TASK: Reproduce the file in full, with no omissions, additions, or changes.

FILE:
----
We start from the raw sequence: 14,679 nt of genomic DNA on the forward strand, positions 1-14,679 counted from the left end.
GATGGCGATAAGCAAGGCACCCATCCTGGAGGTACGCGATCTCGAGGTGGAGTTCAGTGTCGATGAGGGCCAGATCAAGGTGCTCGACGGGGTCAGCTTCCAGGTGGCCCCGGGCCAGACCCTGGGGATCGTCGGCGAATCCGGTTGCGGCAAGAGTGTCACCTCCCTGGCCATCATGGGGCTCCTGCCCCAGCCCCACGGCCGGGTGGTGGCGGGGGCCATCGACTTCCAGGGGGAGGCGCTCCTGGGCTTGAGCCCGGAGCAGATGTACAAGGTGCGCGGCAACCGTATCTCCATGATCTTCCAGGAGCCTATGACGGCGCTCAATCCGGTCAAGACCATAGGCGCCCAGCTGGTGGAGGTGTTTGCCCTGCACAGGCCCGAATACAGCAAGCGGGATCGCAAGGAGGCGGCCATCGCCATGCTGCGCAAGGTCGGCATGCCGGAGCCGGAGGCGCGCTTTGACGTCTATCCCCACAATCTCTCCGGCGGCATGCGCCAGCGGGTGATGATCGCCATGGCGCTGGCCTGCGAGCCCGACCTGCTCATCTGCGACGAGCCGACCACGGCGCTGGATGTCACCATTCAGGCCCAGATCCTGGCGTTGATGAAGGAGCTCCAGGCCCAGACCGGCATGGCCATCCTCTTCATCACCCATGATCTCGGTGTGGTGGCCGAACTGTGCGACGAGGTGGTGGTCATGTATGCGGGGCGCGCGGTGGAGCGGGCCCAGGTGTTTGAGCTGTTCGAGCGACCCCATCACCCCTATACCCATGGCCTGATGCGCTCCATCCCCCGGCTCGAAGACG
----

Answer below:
We start from the raw sequence: 14,679 nt of genomic DNA on the forward strand, positions 1-14,679 counted from the left end.
GATGGCGATAAGCAAGGCACCCATCCTGGAGGTACGCGATCTCGAGGTGGAGTTCAGTGTCGATGAGGGCCAGATCAAGGTGCTCGACGGGGTCAGCTTCCAGGTGGCCCCGGGCCAGACCCTGGGGATCGTCGGCGAATCCGGTTGCGGCAAGAGTGTCACCTCCCTGGCCATCATGGGGCTCCTGCCCCAGCCCCACGGCCGGGTGGTGGCGGGGGCCATCGACTTCCAGGGGGAGGCGCTCCTGGGCTTGAGCCCGGAGCAGATGTACAAGGTGCGCGGCAACCGTATCTCCATGATCTTCCAGGAGCCTATGACGGCGCTCAATCCGGTCAAGACCATAGGCGCCCAGCTGGTGGAGGTGTTTGCCCTGCACAGGCCCGAATACAGCAAGCGGGATCGCAAGGAGGCGGCCATCGCCATGCTGCGCAAGGTCGGCATGCCGGAGCCGGAGGCGCGCTTTGACGTCTATCCCCACAATCTCTCCGGCGGCATGCGCCAGCGGGTGATGATCGCCATGGCGCTGGCCTGCGAGCCCGACCTGCTCATCTGCGACGAGCCGACCACGGCGCTGGATGTCACCATTCAGGCCCAGATCCTGGCGTTGATGAAGGAGCTCCAGGCCCAGACCGGCATGGCCATCCTCTTCATCACCCATGATCTCGGTGTGGTGGCCGAACTGTGCGACGAGGTGGTGGTCATGTATGCGGGGCGCGCGGTGGAGCGGGCCCAGGTGTTTGAGCTGTTCGAGCGACCCCATCACCCCTATACCCATGGCCTGATGCGCTCCATCCCCCGGCTCGAAGACG